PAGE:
After you’ve finished your back cut, take the smallest (shallowest angle) wedge in your kit, and insert it directly into the opening created by the back cut. Use the back (flat) end of your ax to drive the wedge into the cut. Always look up after each hit to check for breaking branches and to ensure that the tree doesn’t start falling in an unexpected direction.

Two felling wedges in a tree trunk.
Using felling wedges is much safer than just using your saw. Sometimes it takes more than one to get the tree to start falling.

Photograph by Dac Collins

Sometimes one wedge is all it takes, and the tree comes over after a few smacks of the ax. But most of the time, you’ll need to get at least one more wedge into the back cut to get the tree to fall. It also helps to gradually increase the size and pitch of your felling wedges. When you have multiple wedges in the trunk, alternate your hammer strokes between them or else you’ll knock one out.

You’ll know when to stop hammering your wedges because you’ll hear the trunk start to crack as the tree gives way. When you hear this sound, you should walk away from the tree using one of your pre-determined escape routes. Then watch as the tree falls exactly where you intended it to.

As a final step, consider cutting what’s left of the stump. This just requires one flat cut from the back of the trunk toward the front. Try to get the stump as close to the ground as possible. Just make sure you don’t run your saw into the dirt.

Tips for Using a Chainsaw to Fell a Tree

A closeup look at the stump after felling a tree.
When learning how to fell a tree, it helps to look at your stump after cutting. In this example, you can see how the holding wood (a darker yellow color) eventually snapped but was not cut with the saw. The cuts didn’t line up perfectly but it was more than good enough to drop the tree exactly where we wanted it.

Photograph by Dac Collins

  • When planning your cuts, you can use your ax to score lines on the tree. These can serve as rough guidelines to ensure that you don’t take more wood than you should.
  • Cut slowly and methodically. Learn how to “feather” the trigger of your chainsaw instead of ripping into the wood at full throttle.
  • Pause frequently to check your cuts and to look up in the canopy for any falling branches or movement in the top of the tree. Better yet, have a partner constantly watching the top of the tree so they can let you know if the tree starts to fall prematurely.
  • Try to make your cuts as flat as possible. This all starts with the undercut. It’s much easier said than done, though, and if your first cut isn’t perfectly flat, it’s OK. Just try to line up your other cuts accordingly.
  • Keep a close eye on the “off side” of the tree, which is the side opposite you’re standing on. It’s easy to take a little too much or too little wood with the tip of your chainsaw. Try to avoid this and keep your cuts even.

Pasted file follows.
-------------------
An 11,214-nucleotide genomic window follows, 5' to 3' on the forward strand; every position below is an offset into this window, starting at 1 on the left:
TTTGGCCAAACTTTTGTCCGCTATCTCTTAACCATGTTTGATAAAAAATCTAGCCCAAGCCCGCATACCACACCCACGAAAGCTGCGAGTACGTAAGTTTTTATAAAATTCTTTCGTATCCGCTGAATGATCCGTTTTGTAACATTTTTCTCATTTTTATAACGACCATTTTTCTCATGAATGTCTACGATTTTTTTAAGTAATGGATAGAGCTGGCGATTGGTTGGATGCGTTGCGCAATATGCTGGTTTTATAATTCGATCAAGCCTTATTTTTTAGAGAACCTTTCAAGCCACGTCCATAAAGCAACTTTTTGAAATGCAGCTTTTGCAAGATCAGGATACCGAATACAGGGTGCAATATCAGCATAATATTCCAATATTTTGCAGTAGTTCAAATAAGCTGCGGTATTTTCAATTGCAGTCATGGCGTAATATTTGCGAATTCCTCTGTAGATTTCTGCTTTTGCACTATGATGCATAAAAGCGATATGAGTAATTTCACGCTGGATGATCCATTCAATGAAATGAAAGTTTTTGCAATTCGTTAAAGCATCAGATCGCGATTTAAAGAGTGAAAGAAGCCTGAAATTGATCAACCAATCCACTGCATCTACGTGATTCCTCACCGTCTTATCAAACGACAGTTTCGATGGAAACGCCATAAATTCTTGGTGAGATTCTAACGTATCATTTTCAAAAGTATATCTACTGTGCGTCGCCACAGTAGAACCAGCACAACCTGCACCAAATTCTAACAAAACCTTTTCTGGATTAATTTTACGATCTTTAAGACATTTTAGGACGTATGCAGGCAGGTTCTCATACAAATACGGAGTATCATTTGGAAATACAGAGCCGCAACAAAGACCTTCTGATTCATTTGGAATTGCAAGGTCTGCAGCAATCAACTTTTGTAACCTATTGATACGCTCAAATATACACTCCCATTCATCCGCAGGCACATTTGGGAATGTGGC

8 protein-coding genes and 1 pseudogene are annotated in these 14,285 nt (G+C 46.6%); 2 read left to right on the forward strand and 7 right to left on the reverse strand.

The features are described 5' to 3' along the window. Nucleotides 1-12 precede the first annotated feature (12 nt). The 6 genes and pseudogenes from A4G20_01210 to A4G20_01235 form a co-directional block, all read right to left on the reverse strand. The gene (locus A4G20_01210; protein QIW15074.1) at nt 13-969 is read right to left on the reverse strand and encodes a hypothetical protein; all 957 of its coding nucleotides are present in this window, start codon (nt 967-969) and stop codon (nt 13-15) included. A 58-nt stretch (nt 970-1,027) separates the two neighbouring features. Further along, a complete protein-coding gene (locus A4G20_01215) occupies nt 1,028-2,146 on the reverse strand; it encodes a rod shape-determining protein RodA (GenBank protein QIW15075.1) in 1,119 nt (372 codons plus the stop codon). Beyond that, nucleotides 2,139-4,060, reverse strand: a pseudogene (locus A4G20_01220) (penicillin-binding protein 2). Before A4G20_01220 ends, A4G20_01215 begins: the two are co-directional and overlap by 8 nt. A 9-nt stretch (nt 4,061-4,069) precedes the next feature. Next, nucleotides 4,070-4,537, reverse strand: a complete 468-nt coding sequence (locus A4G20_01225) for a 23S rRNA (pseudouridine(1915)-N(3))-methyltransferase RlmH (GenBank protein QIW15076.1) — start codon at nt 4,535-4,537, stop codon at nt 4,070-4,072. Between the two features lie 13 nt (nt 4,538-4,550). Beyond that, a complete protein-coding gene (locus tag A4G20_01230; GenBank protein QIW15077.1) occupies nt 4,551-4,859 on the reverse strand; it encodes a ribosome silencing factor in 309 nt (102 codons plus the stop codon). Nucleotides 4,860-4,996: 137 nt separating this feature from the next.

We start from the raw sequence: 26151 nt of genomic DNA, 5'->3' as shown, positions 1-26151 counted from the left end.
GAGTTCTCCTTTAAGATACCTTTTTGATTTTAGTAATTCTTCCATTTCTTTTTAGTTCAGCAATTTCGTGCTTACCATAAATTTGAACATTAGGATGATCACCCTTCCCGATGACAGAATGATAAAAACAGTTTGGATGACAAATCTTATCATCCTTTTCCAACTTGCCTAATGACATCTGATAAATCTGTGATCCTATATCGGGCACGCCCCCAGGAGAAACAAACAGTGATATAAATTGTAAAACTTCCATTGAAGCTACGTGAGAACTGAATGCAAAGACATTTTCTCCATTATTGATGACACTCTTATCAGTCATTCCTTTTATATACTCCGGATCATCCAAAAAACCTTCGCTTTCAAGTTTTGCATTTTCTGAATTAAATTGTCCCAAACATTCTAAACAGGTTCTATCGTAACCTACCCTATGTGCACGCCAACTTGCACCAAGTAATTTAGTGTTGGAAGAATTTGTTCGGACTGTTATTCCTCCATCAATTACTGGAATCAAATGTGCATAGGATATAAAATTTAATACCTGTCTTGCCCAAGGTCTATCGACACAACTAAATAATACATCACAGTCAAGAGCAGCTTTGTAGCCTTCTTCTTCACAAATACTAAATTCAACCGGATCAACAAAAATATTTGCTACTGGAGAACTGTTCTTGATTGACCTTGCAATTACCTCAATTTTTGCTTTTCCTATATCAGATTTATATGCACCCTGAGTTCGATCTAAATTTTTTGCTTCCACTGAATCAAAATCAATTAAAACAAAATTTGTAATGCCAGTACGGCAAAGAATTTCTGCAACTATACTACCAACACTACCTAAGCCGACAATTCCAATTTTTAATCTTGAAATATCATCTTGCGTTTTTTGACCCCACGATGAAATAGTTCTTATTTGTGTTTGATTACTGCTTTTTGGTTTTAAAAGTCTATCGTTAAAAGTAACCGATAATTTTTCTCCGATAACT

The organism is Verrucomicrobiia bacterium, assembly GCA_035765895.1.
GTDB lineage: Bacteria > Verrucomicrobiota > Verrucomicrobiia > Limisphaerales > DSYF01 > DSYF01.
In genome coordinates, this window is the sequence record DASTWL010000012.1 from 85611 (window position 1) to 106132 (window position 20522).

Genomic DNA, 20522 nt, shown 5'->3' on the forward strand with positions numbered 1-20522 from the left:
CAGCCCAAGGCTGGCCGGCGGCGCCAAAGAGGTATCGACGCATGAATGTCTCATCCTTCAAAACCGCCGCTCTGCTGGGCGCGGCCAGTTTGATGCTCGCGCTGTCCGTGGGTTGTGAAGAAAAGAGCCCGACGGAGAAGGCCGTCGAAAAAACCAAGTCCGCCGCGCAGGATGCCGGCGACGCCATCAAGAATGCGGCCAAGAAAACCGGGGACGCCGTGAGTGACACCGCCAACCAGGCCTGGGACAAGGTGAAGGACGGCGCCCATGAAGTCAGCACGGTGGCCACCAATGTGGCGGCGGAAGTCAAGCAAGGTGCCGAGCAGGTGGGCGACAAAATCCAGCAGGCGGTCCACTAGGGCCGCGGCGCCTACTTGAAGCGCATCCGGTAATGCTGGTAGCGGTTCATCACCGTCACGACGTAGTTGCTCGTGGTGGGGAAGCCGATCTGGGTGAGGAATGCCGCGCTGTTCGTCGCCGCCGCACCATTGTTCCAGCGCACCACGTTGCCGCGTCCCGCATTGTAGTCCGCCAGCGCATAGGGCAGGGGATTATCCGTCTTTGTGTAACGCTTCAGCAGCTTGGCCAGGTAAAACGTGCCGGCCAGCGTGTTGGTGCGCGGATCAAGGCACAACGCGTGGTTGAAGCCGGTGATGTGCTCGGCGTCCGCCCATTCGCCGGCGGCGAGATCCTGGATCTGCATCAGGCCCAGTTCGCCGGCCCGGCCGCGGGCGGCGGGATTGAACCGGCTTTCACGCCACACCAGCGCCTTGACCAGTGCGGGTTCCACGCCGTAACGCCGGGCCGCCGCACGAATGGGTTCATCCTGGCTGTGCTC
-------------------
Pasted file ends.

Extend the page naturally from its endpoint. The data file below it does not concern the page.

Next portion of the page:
• Keep your chain sharp and your saw filled with fuel and bar oil. I like to sharpen every time I refill. You want big noodly shavings coming out of the trunk, not fine sawdust.
  • Always have an escape route (or multiple routes) and don’t be afraid to use it. Step away from the tree immediately if you hear any cracking sounds or see the top of the tree shift. Walk if you can. Run if you must.
What is used to fell a tree?

Most people would use a gas-powered chainsaw to fell a tree. An exception would be commercial loggers, who use feller bunchers, harvesters, and other heavy machinery to fell trees.

But people were cutting down trees with axes and crosscut saws long before this equipment was invented. Trail workers still use crosscut saws today in public wilderness areas, which prohibit the use of all gas-powered equipment (including chainsaws) except during wildfires.

You could even use a small hand saw and a hatchet to fell a tree using the same techniques explained above.

Can you fell a leaning tree in the opposite direction?

Yes, but it’s much more difficult and riskier. Professionals sometimes use what’s known as a “tree jack” to do this. There are other, more complicated techniques that require rigging, ropes, and/or machinery. Arborists have to deal with this all the time when felling trees in crowded residential areas.

Do you need a permit to fell a tree?

It depends on where the tree is. You don’t need one if the tree is on private land and you have permission to be there, but if you’re inside a national forest or on another piece of public land, you will need to get a permit before you fell a tree or harvest any other forest products.

For the purposes of this guide, we acquired a firewood permit from a local U.S. Forest Service office that allowed us to cut standing dead or downed trees inside the Medicine Bow National Forest in southern Wyoming. These offices will typically provide a map showing areas that are off-limits to cutting. The office we went to charged $5 a cord for permits and they’re valid for 12 months. 

Final Thoughts on How to Fell a Tree  

A felled tree cut into logs.
A felled pine tree bucked into logs and ready to be loaded.

Photograph by Dac Collins

Make no mistake. Felling a tree is dangerous work. The U.S. Bureau of Labor consistently ranks tree trimming and logging as the two most hazardous jobs in America. In terms of fatalities, logging ranked No. 1 in the Bureau’s 2022 study, while tree trimming ranked No. 1 in 2023.

Learning how to fell a tree can be done safely, however, with the proper guidance, tools, and techniques. The first and most critical step in the process is assessing the tree, formulating a plan, and making sure you have an escape route. If you aren’t 100 percent confident in your assessment, your cutting plan, your tools, and your escape route, it’s best to walk away from the tree and call in a professional.